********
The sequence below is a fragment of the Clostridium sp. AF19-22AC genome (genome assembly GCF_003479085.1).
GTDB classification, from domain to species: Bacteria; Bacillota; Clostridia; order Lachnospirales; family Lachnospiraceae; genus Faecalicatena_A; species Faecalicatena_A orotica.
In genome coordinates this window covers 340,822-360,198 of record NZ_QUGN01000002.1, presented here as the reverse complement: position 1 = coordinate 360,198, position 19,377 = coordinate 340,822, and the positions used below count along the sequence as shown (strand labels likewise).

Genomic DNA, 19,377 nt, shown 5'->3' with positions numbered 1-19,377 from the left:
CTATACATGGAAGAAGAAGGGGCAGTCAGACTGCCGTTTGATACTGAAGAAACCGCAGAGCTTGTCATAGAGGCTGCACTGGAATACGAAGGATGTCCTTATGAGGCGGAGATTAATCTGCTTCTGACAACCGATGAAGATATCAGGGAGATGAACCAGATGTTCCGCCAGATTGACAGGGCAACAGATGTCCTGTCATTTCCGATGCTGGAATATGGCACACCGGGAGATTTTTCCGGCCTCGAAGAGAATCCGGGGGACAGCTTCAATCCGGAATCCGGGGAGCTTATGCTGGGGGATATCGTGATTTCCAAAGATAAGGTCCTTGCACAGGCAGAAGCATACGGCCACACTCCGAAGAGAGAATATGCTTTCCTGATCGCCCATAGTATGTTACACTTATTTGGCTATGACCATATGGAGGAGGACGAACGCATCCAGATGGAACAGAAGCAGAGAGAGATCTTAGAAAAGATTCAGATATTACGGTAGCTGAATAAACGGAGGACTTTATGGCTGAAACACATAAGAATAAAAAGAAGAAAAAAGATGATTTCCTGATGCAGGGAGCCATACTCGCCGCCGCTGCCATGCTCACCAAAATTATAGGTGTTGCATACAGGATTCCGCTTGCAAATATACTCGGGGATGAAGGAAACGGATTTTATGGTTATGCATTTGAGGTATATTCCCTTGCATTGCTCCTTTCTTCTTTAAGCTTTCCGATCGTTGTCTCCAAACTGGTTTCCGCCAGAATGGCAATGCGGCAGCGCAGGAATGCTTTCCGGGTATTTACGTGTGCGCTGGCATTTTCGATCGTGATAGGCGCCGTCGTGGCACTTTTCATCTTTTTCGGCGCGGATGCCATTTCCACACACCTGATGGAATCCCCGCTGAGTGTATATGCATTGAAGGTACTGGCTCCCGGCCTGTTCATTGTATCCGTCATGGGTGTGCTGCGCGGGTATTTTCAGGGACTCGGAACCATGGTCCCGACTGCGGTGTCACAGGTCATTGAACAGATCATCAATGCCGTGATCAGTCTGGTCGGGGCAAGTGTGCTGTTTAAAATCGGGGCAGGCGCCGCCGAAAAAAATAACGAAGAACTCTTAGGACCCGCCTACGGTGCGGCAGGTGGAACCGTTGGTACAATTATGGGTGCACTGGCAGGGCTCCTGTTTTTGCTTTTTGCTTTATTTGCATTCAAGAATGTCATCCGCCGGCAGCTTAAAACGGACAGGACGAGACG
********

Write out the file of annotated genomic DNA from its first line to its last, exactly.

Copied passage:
The sequence below is a fragment of the Clostridium sp. AF19-22AC genome (genome assembly GCF_003479085.1).
GTDB classification, from domain to species: Bacteria; Bacillota; Clostridia; order Lachnospirales; family Lachnospiraceae; genus Faecalicatena_A; species Faecalicatena_A orotica.
In genome coordinates this window covers 340,822-360,198 of record NZ_QUGN01000002.1, presented here as the reverse complement: position 1 = coordinate 360,198, position 19,377 = coordinate 340,822, and the positions used below count along the sequence as shown (strand labels likewise).

Genomic DNA, 19,377 nt, shown 5'->3' with positions numbered 1-19,377 from the left:
CTATACATGGAAGAAGAAGGGGCAGTCAGACTGCCGTTTGATACTGAAGAAACCGCAGAGCTTGTCATAGAGGCTGCACTGGAATACGAAGGATGTCCTTATGAGGCGGAGATTAATCTGCTTCTGACAACCGATGAAGATATCAGGGAGATGAACCAGATGTTCCGCCAGATTGACAGGGCAACAGATGTCCTGTCATTTCCGATGCTGGAATATGGCACACCGGGAGATTTTTCCGGCCTCGAAGAGAATCCGGGGGACAGCTTCAATCCGGAATCCGGGGAGCTTATGCTGGGGGATATCGTGATTTCCAAAGATAAGGTCCTTGCACAGGCAGAAGCATACGGCCACACTCCGAAGAGAGAATATGCTTTCCTGATCGCCCATAGTATGTTACACTTATTTGGCTATGACCATATGGAGGAGGACGAACGCATCCAGATGGAACAGAAGCAGAGAGAGATCTTAGAAAAGATTCAGATATTACGGTAGCTGAATAAACGGAGGACTTTATGGCTGAAACACATAAGAATAAAAAGAAGAAAAAAGATGATTTCCTGATGCAGGGAGCCATACTCGCCGCCGCTGCCATGCTCACCAAAATTATAGGTGTTGCATACAGGATTCCGCTTGCAAATATACTCGGGGATGAAGGAAACGGATTTTATGGTTATGCATTTGAGGTATATTCCCTTGCATTGCTCCTTTCTTCTTTAAGCTTTCCGATCGTTGTCTCCAAACTGGTTTCCGCCAGAATGGCAATGCGGCAGCGCAGGAATGCTTTCCGGGTATTTACGTGTGCGCTGGCATTTTCGATCGTGATAGGCGCCGTCGTGGCACTTTTCATCTTTTTCGGCGCGGATGCCATTTCCACACACCTGATGGAATCCCCGCTGAGTGTATATGCATTGAAGGTACTGGCTCCCGGCCTGTTCATTGTATCCGTCATGGGTGTGCTGCGCGGGTATTTTCAGGGACTCGGAACCATGGTCCCGACTGCGGTGTCACAGGTCATTGAACAGATCATCAATGCCGTGATCAGTCTGGTCGGGGCAAGTGTGCTGTTTAAAATCGGGGCAGGCGCCGCCGAAAAAAATAACGAAGAACTCTTAGGACCCGCCTACGGTGCGGCAGGTGGAACCGTTGGTACAATTATGGGTGCACTGGCAGGGCTCCTGTTTTTGCTTTTTGCTTTATTTGCATTCAAGAATGTCATCCGCCGGCAGCTTAAAACGGACAGGACGAGACG